The Leaning Tower of Pisa is not just some cranky Disneyland tourist attraction. It is an
architectural gem and would be one of the most important monuments of medieval Europe even
if it were not leaning. Standing in the Piazza dei Miracoli, it is part of the complex of
four major gleaming white medieval buildings comprising: the Cathedral (Duomo), its bell
tower (the Leaning Tower), its Baptistry and the Cemetery (Camposanto).
As with the other buildings in the Piazza, the bell tower was intended to represent the
civic pride and glory of the wealthy city state of Pisa and as such it is beautiful, unique
and enigmatic. In 1990 the Tower was closed to the public because of fears for its safety
and in the same year a Commission was established by the Italian Prime Minister to
implement stabilization measures. There can be no doubt about the importance of such an
operation to Pisa, to Italy and to World Heritage.
History of construction
:[BR][BR]Construction of the Tower began in August 1173. By about 1178 it had progressed to one
quarter the way up the fourth storey and then the work stopped. The reason for stopping is
not known, but had the construction continued much further the soil in Layer B would not
have been strong enough to carry the load and the Tower would have fallen over.
Work recommenced nearly 100 years later in about 1272, by which time the strength of the
clay had increased due to consolidation under the weight of the Tower (although this would
not have been known). By about 1278 construction had reached the seventh level when work
again stopped. There can be no doubt that, had the Tower been completed at this stage, it
would have fallen over. In about 1360, when further consolidation of the underlying clay
had taken place, work on the bell chamber commenced and was completed in about 1370 –
nearly two hundred years after commencement of construction.
Another important detail is that in 1838 the architect Alessandro della Gherardesca
excavated a walk-way (catino) around the base of the Tower so as to reveal the column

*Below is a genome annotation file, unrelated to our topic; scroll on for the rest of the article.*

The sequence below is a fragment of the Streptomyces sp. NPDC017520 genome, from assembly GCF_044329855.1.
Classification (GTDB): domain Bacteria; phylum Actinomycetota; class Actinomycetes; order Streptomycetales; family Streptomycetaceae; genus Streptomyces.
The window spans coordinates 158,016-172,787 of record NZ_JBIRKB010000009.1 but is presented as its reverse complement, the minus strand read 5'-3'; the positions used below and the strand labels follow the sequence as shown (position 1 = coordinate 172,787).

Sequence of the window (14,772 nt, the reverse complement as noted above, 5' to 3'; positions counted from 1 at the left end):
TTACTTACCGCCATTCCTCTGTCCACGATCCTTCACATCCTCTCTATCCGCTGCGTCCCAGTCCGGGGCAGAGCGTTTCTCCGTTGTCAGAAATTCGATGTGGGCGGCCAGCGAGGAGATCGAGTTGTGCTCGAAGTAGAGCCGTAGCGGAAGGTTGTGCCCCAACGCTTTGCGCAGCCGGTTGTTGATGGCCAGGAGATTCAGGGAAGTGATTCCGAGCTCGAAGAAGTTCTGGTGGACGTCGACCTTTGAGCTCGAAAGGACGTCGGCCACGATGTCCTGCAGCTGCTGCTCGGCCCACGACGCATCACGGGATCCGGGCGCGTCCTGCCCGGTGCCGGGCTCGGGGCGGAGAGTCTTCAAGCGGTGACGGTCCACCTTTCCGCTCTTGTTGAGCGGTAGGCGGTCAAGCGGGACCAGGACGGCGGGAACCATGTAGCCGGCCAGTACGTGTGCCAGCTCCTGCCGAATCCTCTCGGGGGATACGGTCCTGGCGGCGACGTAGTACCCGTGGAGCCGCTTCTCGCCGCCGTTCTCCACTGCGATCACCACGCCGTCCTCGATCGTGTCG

plinths and foundation steps, as was originally intended. The result of this was an inrush
of water on the south side, since here the excavation is below the water table, and there
is evidence to suggest that the inclination of the Tower increased by more than a quarter
of a degree at this time.
In 1995 it was found that Gherardesca had placed a 0.7 m thick
ring of concrete in the floor of the catino.
History of tilting:[BR][BR]
The vertical axis of the Tower is not straight – it bends to the north. In an attempt to
correct the lean, tapered blocks of masonry were placed at the level of each floor to bend
the axis of the Tower away from the lean. Careful analysis of the relative inclinations of
the masonry layers has revealed the history of the tilting of the Tower.At the end of the
first phase the Tower was actually leaning northwards by about one quarter of a degree.
Then as construction advanced above the fourth storey it began to move towards the south
and accelerate so that by 1278, when the seventh level had been reached, it was inclining
southwards by about 0.6 of a degree. This had increased to about 1.6 degrees by 1360 when
work on the bell chamber commenced.
In 1817 two British architects used a plumb line to measure the inclination, which by then
was 5 degrees. Thus the construction of the bell chamber caused a very significant increase
in inclination. Advanced computer analysis has revealed that the rapid increase in
inclination as the seventh level was reached and the bell chamber was added is directly
analogous to constructing a tower from model bricks on a soft carpet. It is possible to
build to a certain critical height, but no higher, however careful one is – a phenomenon
known as leaning instability. The Tower was just at its critical height and was very close